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Waste Management in India

By Ibu Sanjeeb Garg

Beating the Rhetoric  

As India marches into a new world order with its eyes firmly as a trillion dollar economy, it is beginning to witness tectonic shifts in terms of how it progresses. A growing economy also means a large number of cities and by all estimates in a few decades more than half of India’s population will be living in urban areas.

Urban areas in India can be divided into a few broad imaginations. The first would be the traditional metro cities the IT hubs and some of the state capitals spread across the country like Delhi, Mumbai, Chennai, Hyderabad et al. The next category of cities would be those that have grown organically, often as satellite townships but have acquired distinct identities of their own e.g. Gurgaon. The third category of cities are those which have been designed in a planned manner eg Greater Noida, Naya Raipur etc. Though these cities are evolving in their own way yet they have one common problem today- the problem of waste management.

Today, in India waste management is a major concern. While waste management pertains to both urban and rural areas, yet rural areas often have a more sustainable way of waste management which is why the problem of waste management itself is primarily an urban India challenge. Waste management in India in the past few years has diversified into normal waste and E- waste management. Each of these sub categories is challenging in its own way and requires imaginative ways to tackle the same.

India generates about 1,50,000 tonnes of municipal solid waste every day. This figure is expected to rise to almost 3,77,000 tonnes of waste per day in a few years, according to a latest World Bank report. Yet the solid waste management system disposal is lagging in India. Of the total daily waste generated in the country India is able to collect only about 83% which is a dismal 30%. Compared to worldwide figures this is indeed a low figure. Such figures are more challenging when one takes into account the fact that cities like Mumbai have one of the highest per day solid waste disposal in the world. When one factors in E waste management system the numbers are far behind global leaders. In such a scenario it is important that new incentives and impetus are given to solid waste management in the country.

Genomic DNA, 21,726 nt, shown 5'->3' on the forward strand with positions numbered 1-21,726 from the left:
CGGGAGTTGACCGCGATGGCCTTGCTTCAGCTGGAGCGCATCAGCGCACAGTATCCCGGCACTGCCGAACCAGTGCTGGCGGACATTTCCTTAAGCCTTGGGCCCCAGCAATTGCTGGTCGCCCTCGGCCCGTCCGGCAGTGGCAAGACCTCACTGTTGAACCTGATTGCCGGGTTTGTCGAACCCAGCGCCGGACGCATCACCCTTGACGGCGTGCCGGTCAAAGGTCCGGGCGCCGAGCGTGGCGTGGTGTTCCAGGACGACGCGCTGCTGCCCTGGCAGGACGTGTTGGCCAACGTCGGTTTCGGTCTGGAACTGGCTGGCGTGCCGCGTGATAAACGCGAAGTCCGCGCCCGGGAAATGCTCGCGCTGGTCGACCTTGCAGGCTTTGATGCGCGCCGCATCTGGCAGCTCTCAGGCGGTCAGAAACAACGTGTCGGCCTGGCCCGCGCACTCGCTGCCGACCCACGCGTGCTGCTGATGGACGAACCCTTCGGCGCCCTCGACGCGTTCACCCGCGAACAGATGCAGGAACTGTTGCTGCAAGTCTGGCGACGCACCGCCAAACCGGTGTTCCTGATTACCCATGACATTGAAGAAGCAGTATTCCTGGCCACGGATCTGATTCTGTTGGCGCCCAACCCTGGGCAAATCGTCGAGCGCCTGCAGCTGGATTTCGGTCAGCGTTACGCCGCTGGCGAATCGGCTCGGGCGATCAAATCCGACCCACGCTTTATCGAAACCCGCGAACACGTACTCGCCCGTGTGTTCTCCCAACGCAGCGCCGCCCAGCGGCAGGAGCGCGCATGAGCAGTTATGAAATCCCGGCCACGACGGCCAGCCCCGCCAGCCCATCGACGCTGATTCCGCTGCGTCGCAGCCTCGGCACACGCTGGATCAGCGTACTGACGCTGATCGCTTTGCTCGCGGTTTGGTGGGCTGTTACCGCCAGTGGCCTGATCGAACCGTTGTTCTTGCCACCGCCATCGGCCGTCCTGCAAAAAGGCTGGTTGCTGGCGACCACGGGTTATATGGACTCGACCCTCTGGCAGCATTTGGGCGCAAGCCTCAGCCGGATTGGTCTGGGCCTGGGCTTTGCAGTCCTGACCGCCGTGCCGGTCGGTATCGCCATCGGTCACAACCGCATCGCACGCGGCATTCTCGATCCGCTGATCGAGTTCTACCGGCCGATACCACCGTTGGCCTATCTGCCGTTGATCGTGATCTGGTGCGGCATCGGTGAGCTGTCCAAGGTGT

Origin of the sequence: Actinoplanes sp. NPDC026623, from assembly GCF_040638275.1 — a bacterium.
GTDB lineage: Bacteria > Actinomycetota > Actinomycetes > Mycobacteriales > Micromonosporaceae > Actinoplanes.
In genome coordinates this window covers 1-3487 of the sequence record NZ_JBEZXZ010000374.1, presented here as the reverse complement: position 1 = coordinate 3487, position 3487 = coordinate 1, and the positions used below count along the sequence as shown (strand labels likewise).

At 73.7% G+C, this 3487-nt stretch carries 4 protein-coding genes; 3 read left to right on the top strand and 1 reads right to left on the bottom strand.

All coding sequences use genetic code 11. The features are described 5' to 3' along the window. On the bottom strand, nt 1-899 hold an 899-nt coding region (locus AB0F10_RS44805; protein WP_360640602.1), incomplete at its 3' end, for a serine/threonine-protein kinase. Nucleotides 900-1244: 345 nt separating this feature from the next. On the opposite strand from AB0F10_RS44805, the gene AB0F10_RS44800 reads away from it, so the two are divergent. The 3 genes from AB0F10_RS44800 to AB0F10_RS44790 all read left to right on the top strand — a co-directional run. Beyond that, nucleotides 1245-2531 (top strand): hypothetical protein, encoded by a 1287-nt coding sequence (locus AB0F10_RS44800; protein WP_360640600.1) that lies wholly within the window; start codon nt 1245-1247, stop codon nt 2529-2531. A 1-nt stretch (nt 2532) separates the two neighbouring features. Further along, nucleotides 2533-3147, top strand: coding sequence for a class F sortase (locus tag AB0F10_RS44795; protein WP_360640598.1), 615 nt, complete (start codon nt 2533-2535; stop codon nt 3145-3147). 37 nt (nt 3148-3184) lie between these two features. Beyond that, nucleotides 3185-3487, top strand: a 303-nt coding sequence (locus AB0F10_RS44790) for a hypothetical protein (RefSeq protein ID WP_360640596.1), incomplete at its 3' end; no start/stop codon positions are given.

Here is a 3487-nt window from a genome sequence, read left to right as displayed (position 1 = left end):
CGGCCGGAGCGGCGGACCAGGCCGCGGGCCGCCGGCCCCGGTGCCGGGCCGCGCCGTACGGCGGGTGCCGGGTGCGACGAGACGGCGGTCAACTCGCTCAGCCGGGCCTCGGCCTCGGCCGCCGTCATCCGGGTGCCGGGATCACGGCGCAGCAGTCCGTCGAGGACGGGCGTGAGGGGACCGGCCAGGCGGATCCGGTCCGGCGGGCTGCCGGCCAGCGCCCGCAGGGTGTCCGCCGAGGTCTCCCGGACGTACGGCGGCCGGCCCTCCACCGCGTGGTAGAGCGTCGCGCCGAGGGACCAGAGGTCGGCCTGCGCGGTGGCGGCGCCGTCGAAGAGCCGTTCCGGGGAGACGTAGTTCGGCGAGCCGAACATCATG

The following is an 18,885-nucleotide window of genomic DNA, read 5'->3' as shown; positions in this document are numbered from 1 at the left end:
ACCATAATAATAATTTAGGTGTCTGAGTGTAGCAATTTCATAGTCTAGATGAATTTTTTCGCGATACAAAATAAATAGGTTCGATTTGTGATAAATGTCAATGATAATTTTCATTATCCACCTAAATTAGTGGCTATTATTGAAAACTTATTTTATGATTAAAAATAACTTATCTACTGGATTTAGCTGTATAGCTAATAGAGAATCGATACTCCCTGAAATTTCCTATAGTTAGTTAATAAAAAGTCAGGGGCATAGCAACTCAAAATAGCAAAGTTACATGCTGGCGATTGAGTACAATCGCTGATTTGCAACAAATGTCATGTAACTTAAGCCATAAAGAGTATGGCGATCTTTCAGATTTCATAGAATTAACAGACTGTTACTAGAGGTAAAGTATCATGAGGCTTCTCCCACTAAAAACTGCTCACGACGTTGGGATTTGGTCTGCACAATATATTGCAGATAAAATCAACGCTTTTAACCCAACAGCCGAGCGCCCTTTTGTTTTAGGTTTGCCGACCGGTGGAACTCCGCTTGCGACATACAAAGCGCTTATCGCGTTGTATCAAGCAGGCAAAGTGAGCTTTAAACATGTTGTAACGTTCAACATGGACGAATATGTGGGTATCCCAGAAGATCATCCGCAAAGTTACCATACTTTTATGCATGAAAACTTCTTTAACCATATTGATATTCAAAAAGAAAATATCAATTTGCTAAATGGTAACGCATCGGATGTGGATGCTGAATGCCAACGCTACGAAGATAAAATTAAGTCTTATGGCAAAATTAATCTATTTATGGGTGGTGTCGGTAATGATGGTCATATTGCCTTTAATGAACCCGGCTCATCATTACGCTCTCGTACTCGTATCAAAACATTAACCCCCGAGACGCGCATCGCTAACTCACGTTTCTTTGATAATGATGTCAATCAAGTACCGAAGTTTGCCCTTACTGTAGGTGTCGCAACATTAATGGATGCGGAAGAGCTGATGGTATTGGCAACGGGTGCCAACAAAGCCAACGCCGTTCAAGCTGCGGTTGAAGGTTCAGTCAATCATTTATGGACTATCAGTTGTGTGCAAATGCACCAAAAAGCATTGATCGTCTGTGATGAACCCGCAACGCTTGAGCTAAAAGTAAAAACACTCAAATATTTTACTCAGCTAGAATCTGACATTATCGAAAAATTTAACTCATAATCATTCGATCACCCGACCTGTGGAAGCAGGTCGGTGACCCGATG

One of the flagship programs in the country at the present moment  – the Swacch Bharat Abhiyan has given much needed fillip to the concept of waste management system in the country. Out of 82,607 total wards in the country more than 50,000 wards have a home to home waste management collection system. This means more than 60% of municipal India has a home door to door collection today. This number has risen considerably in the last two years. Almost 90 MW of energy is being generated from waste, yet India has not achieved the numbers it would like to while it is firmly on the path. To do the same new measures and initiatives need to be brought.

To tackle the problem of E waste, companies can be given benefits of CSR if they are able to take back and recycle electronic products. This would especially boost those IT and IteS companies for whom electronic products are their sole bread and butter. Further people can be encouraged and made aware about the harmful effects of keeping old electronic products lying around, and encourage them to give it for recycling or waste management. Further, like normal waste collection points E Waste collections points could also be designated in municipal wards and cities. Awareness and information dissemination through electronic media , workshops in schools and colleges would also make people aware about the same.

To the question of conventional waste management the situation is much better. Today cities are much cleaner thanks to flagship initiatives like Swachh Bharat Abhiyan which have created a sense of cleanliness amongst Indian. Such initiatives need to be boosted further. Also today urban bodies are looking at waste segregation in the first stage itself so that waste management becomes better. If at the doorstep itself people are able to segregate the waste then the problems of authorities would decrease remarkably. Further newer ways of utilising waste generated by cities including recycling have to be thought of and acted upon. In the long run waste management will become an important component of Swachh Bharat Abhiyan and a clean India.

( Views expressed by the author are personal.)

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